I am down South one to see Lexi and Ellie my grandkids and the other main reason was to watch the kids while Mum (Yvette ) runs the Reading Half Marathon. Heavy snow was forecast and it did come overnight there to be honest was a lot. The snow seems to follow me wherever I go.
To be fair the race was cancelled in the early hours of the morning. So we had a snow day and it was the correct decision in my mind. Yvette accepted it as the right decision.The safety of the competitors not just on the race but getting there on snow covered roads and the safety of the marshalls is paramount as well it in my mind it had to be cancelled. Most accepted it as “nature rules”but a few I am sure were not happy with the late call off . The windchill with the low temperatures and wind from the East would have taken its toll and would the icy/snowy conditions underfoot. You cannot please everyone-such is life. Someone has to make a decision and many traveled miles to race staying in Hotels etc it’s a big race.
I gave a talk in Edinburgh a few weeks ago to the Carnethy Hill Running Club in Edinburgh and they run in all weathers but have been building a good system to ensure safety is paramount at all times! It is so easy after you have trained hard for a race to let your heart rule your mind but safety must come first! We had a good discussion about safety and the mindset of athletes! We all learned a lot. Sadly I have been to a few accidents which were fatalities of runners in the mountains and have many years of experience even running some huge mountain days in my youth.
It reminded me of the Ben Nevis Race one of the premier hill running events when the weather in September in the 70,s was awful. We had early heavy snow and wild winds.
Nearly 20 runners were evacuated and we ran out of stretchers! We were so lucky despite the extreme conditions the helicopter got in below cloud and evacuated so many! It was a huge learning curb for me a young man at the time but many lessons were learned. Looking back I spoke to the Lochaber MRT Teamleader and the RAF Team Leader they were so worried as it was all happening. You are so vulnerable in running gear if anything goes wrong.
I also assisted with the Celtman a huge event now in Scotland.They have a huge safety policy and can adjust the route in extreme weather!
Below the Snowdon Bike across Crib Coch in Wales!
So if your feeling fed up at not competing think of the all the good the training had done you! Also these decisions are never easy for the powers that be to make and the race will take place again hopefully when the weather is better?
At least the kids got out sledging and the with the Red Kites overhead and snow it was stunning !
Any comments – some information on the Celtman Extreme Scottish Triathlon !
The seventh edition of the CELTMAN! Extreme Scottish Triathlon will take place on June 16th 2018 in Wester Ross, Scotland.
Centred around the stunning Torridon mountains we will take you on an adventure unlike any other.
Make no mistake – when we say this race is extreme we mean it. Read the race information carefully before entering as you may have to endure cold water, strong winds, driving rain and difficult conditions on the mountain with low visibility.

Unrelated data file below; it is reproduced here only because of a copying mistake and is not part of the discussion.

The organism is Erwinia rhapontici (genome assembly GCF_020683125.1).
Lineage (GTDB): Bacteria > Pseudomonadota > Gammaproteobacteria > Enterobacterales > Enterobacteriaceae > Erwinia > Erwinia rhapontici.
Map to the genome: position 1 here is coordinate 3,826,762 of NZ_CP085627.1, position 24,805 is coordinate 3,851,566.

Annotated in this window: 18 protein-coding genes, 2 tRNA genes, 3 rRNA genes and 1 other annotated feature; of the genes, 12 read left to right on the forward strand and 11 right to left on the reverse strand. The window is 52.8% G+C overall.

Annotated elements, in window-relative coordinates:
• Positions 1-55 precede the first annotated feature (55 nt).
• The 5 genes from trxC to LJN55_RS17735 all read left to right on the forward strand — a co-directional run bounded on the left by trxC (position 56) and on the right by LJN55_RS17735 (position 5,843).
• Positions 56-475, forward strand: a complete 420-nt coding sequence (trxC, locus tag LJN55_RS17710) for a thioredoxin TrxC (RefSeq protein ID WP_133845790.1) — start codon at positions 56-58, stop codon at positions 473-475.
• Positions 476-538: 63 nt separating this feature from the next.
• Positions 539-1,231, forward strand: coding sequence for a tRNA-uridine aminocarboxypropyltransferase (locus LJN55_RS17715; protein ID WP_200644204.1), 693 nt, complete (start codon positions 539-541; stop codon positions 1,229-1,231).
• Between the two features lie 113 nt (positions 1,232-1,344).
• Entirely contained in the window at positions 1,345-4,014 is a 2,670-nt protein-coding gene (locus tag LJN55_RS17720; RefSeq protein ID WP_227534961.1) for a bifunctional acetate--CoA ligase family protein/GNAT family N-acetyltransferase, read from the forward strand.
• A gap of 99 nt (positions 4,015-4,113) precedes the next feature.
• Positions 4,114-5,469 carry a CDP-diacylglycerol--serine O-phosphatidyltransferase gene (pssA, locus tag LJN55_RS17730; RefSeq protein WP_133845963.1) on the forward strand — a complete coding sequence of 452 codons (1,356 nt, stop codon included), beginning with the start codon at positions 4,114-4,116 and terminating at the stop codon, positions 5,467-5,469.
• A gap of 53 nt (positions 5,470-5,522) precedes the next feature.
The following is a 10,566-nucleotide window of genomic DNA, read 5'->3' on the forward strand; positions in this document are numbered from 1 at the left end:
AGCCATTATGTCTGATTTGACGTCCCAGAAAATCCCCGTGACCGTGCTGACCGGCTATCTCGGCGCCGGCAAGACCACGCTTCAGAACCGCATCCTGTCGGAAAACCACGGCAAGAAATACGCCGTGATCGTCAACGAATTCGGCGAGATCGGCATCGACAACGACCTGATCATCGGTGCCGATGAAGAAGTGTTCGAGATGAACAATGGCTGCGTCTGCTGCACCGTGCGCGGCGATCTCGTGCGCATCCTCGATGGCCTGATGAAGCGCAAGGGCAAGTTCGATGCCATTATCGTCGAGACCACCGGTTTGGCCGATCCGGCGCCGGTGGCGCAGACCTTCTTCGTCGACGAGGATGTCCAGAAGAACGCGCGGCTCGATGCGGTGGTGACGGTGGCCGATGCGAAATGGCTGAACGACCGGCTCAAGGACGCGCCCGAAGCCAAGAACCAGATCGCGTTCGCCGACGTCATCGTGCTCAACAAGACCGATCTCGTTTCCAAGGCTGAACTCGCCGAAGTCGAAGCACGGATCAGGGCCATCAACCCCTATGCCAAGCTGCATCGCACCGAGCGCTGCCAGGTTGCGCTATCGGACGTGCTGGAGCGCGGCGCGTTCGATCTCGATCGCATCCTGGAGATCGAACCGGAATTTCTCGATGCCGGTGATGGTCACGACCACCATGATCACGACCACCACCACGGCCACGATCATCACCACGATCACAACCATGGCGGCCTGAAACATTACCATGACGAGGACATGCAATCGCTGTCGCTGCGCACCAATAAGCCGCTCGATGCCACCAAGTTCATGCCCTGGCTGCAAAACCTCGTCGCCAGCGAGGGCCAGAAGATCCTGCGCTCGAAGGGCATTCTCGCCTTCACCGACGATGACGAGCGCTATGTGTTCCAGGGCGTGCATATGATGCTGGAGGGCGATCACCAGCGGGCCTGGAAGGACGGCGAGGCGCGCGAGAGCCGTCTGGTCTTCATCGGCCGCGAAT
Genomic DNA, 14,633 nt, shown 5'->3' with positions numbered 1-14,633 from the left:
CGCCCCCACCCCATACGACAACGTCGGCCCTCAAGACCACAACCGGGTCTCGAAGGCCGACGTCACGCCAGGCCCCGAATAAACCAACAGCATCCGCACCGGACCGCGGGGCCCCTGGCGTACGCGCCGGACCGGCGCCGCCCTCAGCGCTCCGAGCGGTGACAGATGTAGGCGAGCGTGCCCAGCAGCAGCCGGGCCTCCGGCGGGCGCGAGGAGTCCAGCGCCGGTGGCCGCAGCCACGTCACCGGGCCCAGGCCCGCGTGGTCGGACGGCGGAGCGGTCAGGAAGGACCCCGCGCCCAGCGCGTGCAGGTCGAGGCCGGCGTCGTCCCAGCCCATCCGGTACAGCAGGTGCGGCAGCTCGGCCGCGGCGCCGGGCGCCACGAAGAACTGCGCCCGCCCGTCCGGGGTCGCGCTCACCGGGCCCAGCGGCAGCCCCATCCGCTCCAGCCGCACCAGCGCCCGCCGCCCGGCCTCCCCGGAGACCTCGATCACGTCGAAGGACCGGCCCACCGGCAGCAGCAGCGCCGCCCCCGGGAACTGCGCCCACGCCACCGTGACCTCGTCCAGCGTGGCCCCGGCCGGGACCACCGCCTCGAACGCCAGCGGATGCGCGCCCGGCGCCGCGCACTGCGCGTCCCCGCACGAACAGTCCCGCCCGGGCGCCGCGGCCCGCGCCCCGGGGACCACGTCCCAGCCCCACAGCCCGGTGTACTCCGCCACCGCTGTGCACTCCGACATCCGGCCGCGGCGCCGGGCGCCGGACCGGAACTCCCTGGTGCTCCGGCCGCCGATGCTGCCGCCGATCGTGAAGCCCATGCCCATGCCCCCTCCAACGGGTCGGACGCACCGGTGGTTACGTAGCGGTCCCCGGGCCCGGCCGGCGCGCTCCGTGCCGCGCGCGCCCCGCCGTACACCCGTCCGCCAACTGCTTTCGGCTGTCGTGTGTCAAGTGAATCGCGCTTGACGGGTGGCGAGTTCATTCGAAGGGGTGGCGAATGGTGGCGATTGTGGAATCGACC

Please download the Race Manual for more details.
SWIM 3.4K in cold, deep and jellyfish infested Atlantic waters
BIKE 202K on incredible scenic (and often very windy) Highland roads
RUN 42K through an ancient drover’s pass and over the Beinn Eighe mountain range
ASCEND over 4000 Metres during this epic day
PUSH YOURSELF 100% and win the coveted Blue T-shirt
Swim 3.4 K in Loch Shieldaig
Since 2012 the water in Loch Shieldaig has been below the seasonal average. This appears to be an ongoing trend.
The extreme nature of the temperatures led us to shorten the swim course from 3.8K to 3.4K. Even with this shortened distance the athletes suffered badly from the cold.
In 2013 a severe storm added to the drama with strong Southerlys pushing the competitors off course.
We strongly advise cold water training for this race and to wear a heatseeker vest under your wetsuit.
Ride 202K on incredible Highland roads
The stunning CELTMAN! 202K bike route takes you along some historic single lane roads and wide open highland A roads.
Although we do not have any mountain passes to boast of the route includes 2000 metres of climbing and being coastal is affected greatly by our varied weather.
It is common to find a strong headwind on the last third of the course, just when you thought you could relax!
Run 42K over two Munros
The CELTMAN! run is unsurpassed for it’s challenging nature and beauty.
In Scotland any mountain over 3000 ft (914.4 metres) is classed as a Munro. You will attempt two of these during the race on the Beinn Eighe range.
Spidean Coire nan Clach (‘Peak of the Corrie of Stones’ in Scottish Gaelic), is the highest point on the main ridge itself. It stands at a height of 993m. You do not go to the absolute summit of this peak due to the technicality of the climb but you go as far as the trig point.
Ruadh-stac Mòr (‘Big Red Stack’ in Scottish Gaelic) is on one of the spurs off the main ridge of Beinn Eighe and stands at a height of 1,010m.
Weather permitting (it’s often cloudy) you will have the most incredible vistas.
All time CELTMAN! facts
BLUE T-SHIRT WINNERS
•2018 Start List
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